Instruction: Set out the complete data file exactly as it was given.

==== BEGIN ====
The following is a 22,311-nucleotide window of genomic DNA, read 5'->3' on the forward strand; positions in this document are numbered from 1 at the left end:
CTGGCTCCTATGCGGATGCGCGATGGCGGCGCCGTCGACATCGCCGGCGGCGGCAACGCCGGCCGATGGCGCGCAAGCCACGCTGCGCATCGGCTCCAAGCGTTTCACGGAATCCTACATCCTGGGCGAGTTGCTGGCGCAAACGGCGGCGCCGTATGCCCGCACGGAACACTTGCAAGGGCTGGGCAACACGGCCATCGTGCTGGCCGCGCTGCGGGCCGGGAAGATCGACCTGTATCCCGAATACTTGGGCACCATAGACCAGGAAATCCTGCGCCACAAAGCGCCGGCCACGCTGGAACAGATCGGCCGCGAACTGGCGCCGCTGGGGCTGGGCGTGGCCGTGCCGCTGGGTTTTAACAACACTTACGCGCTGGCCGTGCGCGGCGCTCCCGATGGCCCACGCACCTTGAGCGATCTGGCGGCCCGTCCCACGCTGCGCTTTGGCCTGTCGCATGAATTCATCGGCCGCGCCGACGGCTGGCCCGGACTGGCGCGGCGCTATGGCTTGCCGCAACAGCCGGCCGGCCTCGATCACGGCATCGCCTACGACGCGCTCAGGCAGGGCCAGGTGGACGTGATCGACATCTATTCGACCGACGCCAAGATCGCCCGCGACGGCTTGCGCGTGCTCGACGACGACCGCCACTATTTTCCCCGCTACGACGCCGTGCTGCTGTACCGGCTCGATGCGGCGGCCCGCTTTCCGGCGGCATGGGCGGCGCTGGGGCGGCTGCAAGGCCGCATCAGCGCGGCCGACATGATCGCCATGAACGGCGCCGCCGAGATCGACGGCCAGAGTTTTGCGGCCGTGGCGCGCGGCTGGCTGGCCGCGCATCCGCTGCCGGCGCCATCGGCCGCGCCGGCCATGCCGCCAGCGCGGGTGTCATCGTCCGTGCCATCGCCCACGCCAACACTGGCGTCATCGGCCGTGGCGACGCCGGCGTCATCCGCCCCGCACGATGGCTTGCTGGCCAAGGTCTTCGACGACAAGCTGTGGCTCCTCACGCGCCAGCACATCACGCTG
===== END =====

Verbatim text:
The following is a 22,311-nucleotide window of genomic DNA, read 5'->3' on the forward strand; positions in this document are numbered from 1 at the left end:
CTGGCTCCTATGCGGATGCGCGATGGCGGCGCCGTCGACATCGCCGGCGGCGGCAACGCCGGCCGATGGCGCGCAAGCCACGCTGCGCATCGGCTCCAAGCGTTTCACGGAATCCTACATCCTGGGCGAGTTGCTGGCGCAAACGGCGGCGCCGTATGCCCGCACGGAACACTTGCAAGGGCTGGGCAACACGGCCATCGTGCTGGCCGCGCTGCGGGCCGGGAAGATCGACCTGTATCCCGAATACTTGGGCACCATAGACCAGGAAATCCTGCGCCACAAAGCGCCGGCCACGCTGGAACAGATCGGCCGCGAACTGGCGCCGCTGGGGCTGGGCGTGGCCGTGCCGCTGGGTTTTAACAACACTTACGCGCTGGCCGTGCGCGGCGCTCCCGATGGCCCACGCACCTTGAGCGATCTGGCGGCCCGTCCCACGCTGCGCTTTGGCCTGTCGCATGAATTCATCGGCCGCGCCGACGGCTGGCCCGGACTGGCGCGGCGCTATGGCTTGCCGCAACAGCCGGCCGGCCTCGATCACGGCATCGCCTACGACGCGCTCAGGCAGGGCCAGGTGGACGTGATCGACATCTATTCGACCGACGCCAAGATCGCCCGCGACGGCTTGCGCGTGCTCGACGACGACCGCCACTATTTTCCCCGCTACGACGCCGTGCTGCTGTACCGGCTCGATGCGGCGGCCCGCTTTCCGGCGGCATGGGCGGCGCTGGGGCGGCTGCAAGGCCGCATCAGCGCGGCCGACATGATCGCCATGAACGGCGCCGCCGAGATCGACGGCCAGAGTTTTGCGGCCGTGGCGCGCGGCTGGCTGGCCGCGCATCCGCTGCCGGCGCCATCGGCCGCGCCGGCCATGCCGCCAGCGCGGGTGTCATCGTCCGTGCCATCGCCCACGCCAACACTGGCGTCATCGGCCGTGGCGACGCCGGCGTCATCCGCCCCGCACGATGGCTTGCTGGCCAAGGTCTTCGACGACAAGCTGTGGCTCCTCACGCGCCAGCACATCACGCTG